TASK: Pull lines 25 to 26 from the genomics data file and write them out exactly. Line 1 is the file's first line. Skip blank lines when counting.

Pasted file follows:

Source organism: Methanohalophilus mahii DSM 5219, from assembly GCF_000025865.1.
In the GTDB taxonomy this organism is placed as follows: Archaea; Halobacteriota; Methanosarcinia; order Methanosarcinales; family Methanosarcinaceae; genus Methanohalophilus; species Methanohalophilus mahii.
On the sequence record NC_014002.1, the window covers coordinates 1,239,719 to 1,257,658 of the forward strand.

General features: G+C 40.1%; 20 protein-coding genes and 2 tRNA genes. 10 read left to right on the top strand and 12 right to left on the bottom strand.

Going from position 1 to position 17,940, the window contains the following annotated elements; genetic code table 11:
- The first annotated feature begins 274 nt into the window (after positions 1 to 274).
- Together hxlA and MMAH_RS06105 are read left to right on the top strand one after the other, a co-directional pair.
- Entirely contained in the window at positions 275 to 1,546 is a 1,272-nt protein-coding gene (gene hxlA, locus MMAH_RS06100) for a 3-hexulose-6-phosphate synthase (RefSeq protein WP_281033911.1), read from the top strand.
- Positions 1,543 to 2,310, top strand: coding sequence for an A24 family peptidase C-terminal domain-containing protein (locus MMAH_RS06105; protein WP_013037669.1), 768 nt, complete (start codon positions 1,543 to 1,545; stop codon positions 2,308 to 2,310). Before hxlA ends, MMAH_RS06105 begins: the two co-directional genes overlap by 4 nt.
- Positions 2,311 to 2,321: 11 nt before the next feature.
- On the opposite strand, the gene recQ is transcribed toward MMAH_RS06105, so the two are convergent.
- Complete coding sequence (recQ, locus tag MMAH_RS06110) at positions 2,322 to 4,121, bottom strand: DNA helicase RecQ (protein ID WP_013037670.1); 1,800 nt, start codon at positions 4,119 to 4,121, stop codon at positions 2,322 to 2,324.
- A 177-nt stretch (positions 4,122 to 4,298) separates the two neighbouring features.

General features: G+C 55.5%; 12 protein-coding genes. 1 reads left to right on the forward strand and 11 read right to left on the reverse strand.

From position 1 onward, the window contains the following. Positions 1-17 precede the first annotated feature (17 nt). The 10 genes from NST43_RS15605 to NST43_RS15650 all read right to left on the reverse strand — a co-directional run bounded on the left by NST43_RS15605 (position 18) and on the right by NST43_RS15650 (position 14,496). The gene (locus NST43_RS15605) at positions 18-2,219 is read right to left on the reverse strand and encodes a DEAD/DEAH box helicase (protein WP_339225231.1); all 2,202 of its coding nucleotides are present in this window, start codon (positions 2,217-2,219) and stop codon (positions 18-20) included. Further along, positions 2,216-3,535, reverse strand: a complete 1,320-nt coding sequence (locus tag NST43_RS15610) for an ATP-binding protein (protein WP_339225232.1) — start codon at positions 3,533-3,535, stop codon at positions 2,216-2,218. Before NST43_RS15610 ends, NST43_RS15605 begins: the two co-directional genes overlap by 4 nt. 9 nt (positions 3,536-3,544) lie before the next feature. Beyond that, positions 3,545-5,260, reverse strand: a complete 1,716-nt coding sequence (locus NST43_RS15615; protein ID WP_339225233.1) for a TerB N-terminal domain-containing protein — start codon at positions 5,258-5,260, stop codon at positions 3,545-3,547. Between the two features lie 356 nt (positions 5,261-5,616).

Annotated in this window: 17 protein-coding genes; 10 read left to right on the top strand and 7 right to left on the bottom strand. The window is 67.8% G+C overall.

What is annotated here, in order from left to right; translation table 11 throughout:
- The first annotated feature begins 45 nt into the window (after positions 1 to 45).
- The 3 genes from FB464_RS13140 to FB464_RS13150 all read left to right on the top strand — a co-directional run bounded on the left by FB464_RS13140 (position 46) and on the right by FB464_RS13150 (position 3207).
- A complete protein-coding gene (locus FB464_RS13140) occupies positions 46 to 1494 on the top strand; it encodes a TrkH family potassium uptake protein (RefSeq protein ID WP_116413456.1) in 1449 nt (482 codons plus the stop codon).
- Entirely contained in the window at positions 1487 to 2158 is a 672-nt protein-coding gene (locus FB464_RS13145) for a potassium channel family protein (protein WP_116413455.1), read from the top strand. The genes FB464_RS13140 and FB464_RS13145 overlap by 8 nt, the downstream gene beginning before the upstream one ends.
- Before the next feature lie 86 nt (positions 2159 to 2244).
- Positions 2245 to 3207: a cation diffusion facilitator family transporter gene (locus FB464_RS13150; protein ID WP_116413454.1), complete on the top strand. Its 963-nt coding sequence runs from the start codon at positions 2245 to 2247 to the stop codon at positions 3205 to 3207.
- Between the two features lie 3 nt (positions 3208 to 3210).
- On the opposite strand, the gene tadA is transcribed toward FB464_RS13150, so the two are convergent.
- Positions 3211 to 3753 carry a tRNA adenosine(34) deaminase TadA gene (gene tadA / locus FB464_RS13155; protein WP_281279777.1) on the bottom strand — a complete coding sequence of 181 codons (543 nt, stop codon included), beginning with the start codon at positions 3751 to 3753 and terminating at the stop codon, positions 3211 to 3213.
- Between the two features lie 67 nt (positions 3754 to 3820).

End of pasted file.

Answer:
- On the opposite strand, the gene tadA is transcribed toward FB464_RS13150, so the two are convergent.
- Positions 3211 to 3753 carry a tRNA adenosine(34) deaminase TadA gene (gene tadA / locus FB464_RS13155; protein WP_281279777.1) on the bottom strand — a complete coding sequence of 181 codons (543 nt, stop codon included), beginning with the start codon at positions 3751 to 3753 and terminating at the stop codon, positions 3211 to 3213.